[openstack-dev] [Fuel] 10Gbe performance issue.

Piotr Korthals piotr.korthals at intel.com
Thu Jan 22 11:19:29 UTC 2015

Thanks, Rick looks like GRO was something we was missing in our setup.

Here are some results form my tests

iperf with GRO disabled on server side : 2,5-3Gbps
iperf with GRO enabled on server side :  3,5-4 Gbps (gro was enabled on
eth0, br-eth0, br-storage)

Additionally i used OVS VLAN splinters option "Enable OVS VLAN splinters
hard trunks workaround" of fuel deployment

iperf with GRO disabled using hw VLAN splinters and MTU 1,5k : ~5 Gbps
iperf with GRO disabled using hw VLAN splinters and MTU 9k    : 9-10
iperf with GRO enabled using hw VLAN splinters and MTU 1,5k  : 9-10 Gbps

Then i tested iperf between machines of 2 different configurations (with
OVS VLAN splinters, and without it),

default->OVS_VLAN_spliters (GRO disabled) : 2,5 Gbps
default->OVS_VLAN_spliters (GRO enabled) : 5 Gbps

OVS_VLAN_spliters->default (GRO disabled) : 2,5-3 Gbps
OVS_VLAN_spliters->default (GRO enabled) : 5-10 Gbps

This looks like OVS is not performing good enough in this setup for
tagged vlans (our br-storage is running on tagged vlan)

any commands?

Dnia 2015-01-21, śro o godzinie 08:47 -0800, Rick Jones pisze:

> On 01/21/2015 03:20 AM, Skamruk, Piotr wrote:
> > On Wed, 2015-01-21 at 10:53 +0000, Skamruk, Piotr wrote:
> >> On Tue, 2015-01-20 at 17:41 +0100, Tomasz Napierala wrote:
> >>> [...]
> >>> How this was measured? VM to VM? Compute to compute?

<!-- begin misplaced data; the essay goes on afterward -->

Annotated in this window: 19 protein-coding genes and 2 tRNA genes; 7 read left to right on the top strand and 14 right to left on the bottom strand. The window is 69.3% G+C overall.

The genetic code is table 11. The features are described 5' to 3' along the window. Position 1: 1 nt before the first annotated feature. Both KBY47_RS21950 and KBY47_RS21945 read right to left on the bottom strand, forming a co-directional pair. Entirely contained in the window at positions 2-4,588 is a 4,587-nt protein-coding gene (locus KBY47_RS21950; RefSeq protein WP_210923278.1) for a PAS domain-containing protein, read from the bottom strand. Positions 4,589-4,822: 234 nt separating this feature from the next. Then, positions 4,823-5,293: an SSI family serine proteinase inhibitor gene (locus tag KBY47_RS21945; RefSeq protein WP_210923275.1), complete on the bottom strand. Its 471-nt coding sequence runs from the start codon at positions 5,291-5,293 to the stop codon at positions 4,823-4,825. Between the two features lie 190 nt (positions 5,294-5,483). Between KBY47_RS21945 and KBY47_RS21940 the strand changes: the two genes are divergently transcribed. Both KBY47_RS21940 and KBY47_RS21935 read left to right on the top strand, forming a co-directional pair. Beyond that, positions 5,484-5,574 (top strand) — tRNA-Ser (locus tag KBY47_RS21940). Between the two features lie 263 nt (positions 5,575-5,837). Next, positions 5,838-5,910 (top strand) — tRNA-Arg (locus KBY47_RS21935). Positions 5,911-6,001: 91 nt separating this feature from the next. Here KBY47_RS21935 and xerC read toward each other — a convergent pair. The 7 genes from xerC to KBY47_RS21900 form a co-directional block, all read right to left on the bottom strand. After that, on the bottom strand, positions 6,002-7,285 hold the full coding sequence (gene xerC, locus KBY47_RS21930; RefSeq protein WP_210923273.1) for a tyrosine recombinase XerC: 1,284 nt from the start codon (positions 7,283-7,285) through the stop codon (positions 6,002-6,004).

> >> [...]
> >> Probably in ~30 minutes we also will have results on plain centos with
> >> mirantis kernel, and on fuel deployed centos with plain centos kernel
> >> (2.6.32 in both cases, but with different patchset subnumber).
> >
> > OK, our test were done little badly. On plain centos iperf were runned
> > directly on physical interfaces, but under fuel deployed nodes... We
> > ware using br-storage interfaces, which in real are openvs based.
> >
> > So this is not a kernel problem, but this is a single stream over ovs
> > issue.
> >
> > So we will investigate this further...
> >
> Not sure if iperf will emit it, but you might look at the bytes per 
> receive on the receiving end.  Or  you can hang a tcpdump off the 
> receiving interface (the br-storage I presume here) and see if you are 
> getting the likes of GRO - if you are getting GRO you will see "large" 
> TCP segments in the packet trace on the receiving side.  You can do the 
> same with the physical interfaces for comparison.
> 2.5 to 3 Gbit/s "feels" rather like what one would get with 10 GbE in 
> the days before GRO/LRO.
> happy benchmarking,
> rick jones
> http://www.netperf.org/

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